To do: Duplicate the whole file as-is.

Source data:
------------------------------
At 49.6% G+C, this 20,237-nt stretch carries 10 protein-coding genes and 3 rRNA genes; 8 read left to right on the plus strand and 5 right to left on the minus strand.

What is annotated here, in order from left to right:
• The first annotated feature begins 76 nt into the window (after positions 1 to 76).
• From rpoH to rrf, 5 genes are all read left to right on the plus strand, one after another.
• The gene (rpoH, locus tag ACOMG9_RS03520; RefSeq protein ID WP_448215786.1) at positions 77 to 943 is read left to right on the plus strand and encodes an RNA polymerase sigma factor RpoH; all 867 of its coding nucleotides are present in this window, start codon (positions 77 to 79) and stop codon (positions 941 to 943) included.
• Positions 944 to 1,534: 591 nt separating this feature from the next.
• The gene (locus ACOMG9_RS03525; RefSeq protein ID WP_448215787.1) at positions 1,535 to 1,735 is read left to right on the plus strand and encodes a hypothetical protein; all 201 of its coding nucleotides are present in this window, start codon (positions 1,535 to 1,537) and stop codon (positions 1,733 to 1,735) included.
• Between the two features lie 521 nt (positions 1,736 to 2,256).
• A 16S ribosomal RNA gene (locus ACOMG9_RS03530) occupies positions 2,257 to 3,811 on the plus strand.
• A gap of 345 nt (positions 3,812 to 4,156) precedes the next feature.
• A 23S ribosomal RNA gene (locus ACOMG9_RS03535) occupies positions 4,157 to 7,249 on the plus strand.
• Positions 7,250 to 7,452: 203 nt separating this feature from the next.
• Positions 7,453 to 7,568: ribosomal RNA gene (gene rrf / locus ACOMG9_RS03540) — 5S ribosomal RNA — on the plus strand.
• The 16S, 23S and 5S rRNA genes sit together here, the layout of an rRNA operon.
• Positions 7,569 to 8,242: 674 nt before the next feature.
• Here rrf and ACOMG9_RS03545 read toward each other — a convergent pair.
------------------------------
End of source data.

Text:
At 49.6% G+C, this 20,237-nt stretch carries 10 protein-coding genes and 3 rRNA genes; 8 read left to right on the plus strand and 5 right to left on the minus strand.

What is annotated here, in order from left to right:
• The first annotated feature begins 76 nt into the window (after positions 1 to 76).
• From rpoH to rrf, 5 genes are all read left to right on the plus strand, one after another.
• The gene (rpoH, locus tag ACOMG9_RS03520; RefSeq protein ID WP_448215786.1) at positions 77 to 943 is read left to right on the plus strand and encodes an RNA polymerase sigma factor RpoH; all 867 of its coding nucleotides are present in this window, start codon (positions 77 to 79) and stop codon (positions 941 to 943) included.
• Positions 944 to 1,534: 591 nt separating this feature from the next.
• The gene (locus ACOMG9_RS03525; RefSeq protein ID WP_448215787.1) at positions 1,535 to 1,735 is read left to right on the plus strand and encodes a hypothetical protein; all 201 of its coding nucleotides are present in this window, start codon (positions 1,535 to 1,537) and stop codon (positions 1,733 to 1,735) included.
• Between the two features lie 521 nt (positions 1,736 to 2,256).
• A 16S ribosomal RNA gene (locus ACOMG9_RS03530) occupies positions 2,257 to 3,811 on the plus strand.
• A gap of 345 nt (positions 3,812 to 4,156) precedes the next feature.
• A 23S ribosomal RNA gene (locus ACOMG9_RS03535) occupies positions 4,157 to 7,249 on the plus strand.
• Positions 7,250 to 7,452: 203 nt separating this feature from the next.
• Positions 7,453 to 7,568: ribosomal RNA gene (gene rrf / locus ACOMG9_RS03540) — 5S ribosomal RNA — on the plus strand.
• The 16S, 23S and 5S rRNA genes sit together here, the layout of an rRNA operon.
• Positions 7,569 to 8,242: 674 nt before the next feature.
• Here rrf and ACOMG9_RS03545 read toward each other — a convergent pair.